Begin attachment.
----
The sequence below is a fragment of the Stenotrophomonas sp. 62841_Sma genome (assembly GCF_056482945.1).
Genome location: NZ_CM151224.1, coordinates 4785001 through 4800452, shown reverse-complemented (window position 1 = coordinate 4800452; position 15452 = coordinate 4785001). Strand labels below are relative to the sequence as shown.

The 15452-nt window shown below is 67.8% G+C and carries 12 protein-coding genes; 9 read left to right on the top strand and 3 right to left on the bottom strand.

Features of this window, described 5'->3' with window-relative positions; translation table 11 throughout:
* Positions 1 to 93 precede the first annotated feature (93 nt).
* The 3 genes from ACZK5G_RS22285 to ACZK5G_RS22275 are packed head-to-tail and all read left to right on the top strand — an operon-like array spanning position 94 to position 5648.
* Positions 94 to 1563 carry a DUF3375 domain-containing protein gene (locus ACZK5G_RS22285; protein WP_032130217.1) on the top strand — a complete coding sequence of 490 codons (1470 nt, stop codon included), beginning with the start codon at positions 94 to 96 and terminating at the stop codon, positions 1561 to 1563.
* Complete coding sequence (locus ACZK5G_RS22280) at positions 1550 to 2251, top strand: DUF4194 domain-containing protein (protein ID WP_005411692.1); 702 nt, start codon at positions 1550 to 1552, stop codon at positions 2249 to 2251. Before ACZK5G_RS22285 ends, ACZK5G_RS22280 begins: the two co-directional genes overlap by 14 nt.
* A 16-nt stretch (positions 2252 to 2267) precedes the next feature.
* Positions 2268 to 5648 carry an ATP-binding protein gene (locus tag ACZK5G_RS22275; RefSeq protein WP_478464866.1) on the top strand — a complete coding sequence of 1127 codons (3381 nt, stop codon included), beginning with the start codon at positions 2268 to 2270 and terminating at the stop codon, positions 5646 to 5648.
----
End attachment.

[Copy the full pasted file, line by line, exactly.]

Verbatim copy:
The sequence below is a fragment of the Stenotrophomonas sp. 62841_Sma genome (assembly GCF_056482945.1).
Genome location: NZ_CM151224.1, coordinates 4785001 through 4800452, shown reverse-complemented (window position 1 = coordinate 4800452; position 15452 = coordinate 4785001). Strand labels below are relative to the sequence as shown.

The 15452-nt window shown below is 67.8% G+C and carries 12 protein-coding genes; 9 read left to right on the top strand and 3 right to left on the bottom strand.

Features of this window, described 5'->3' with window-relative positions; translation table 11 throughout:
* Positions 1 to 93 precede the first annotated feature (93 nt).
* The 3 genes from ACZK5G_RS22285 to ACZK5G_RS22275 are packed head-to-tail and all read left to right on the top strand — an operon-like array spanning position 94 to position 5648.
* Positions 94 to 1563 carry a DUF3375 domain-containing protein gene (locus ACZK5G_RS22285; protein WP_032130217.1) on the top strand — a complete coding sequence of 490 codons (1470 nt, stop codon included), beginning with the start codon at positions 94 to 96 and terminating at the stop codon, positions 1561 to 1563.
* Complete coding sequence (locus ACZK5G_RS22280) at positions 1550 to 2251, top strand: DUF4194 domain-containing protein (protein ID WP_005411692.1); 702 nt, start codon at positions 1550 to 1552, stop codon at positions 2249 to 2251. Before ACZK5G_RS22285 ends, ACZK5G_RS22280 begins: the two co-directional genes overlap by 14 nt.
* A 16-nt stretch (positions 2252 to 2267) precedes the next feature.
* Positions 2268 to 5648 carry an ATP-binding protein gene (locus tag ACZK5G_RS22275; RefSeq protein WP_478464866.1) on the top strand — a complete coding sequence of 1127 codons (3381 nt, stop codon included), beginning with the start codon at positions 2268 to 2270 and terminating at the stop codon, positions 5646 to 5648.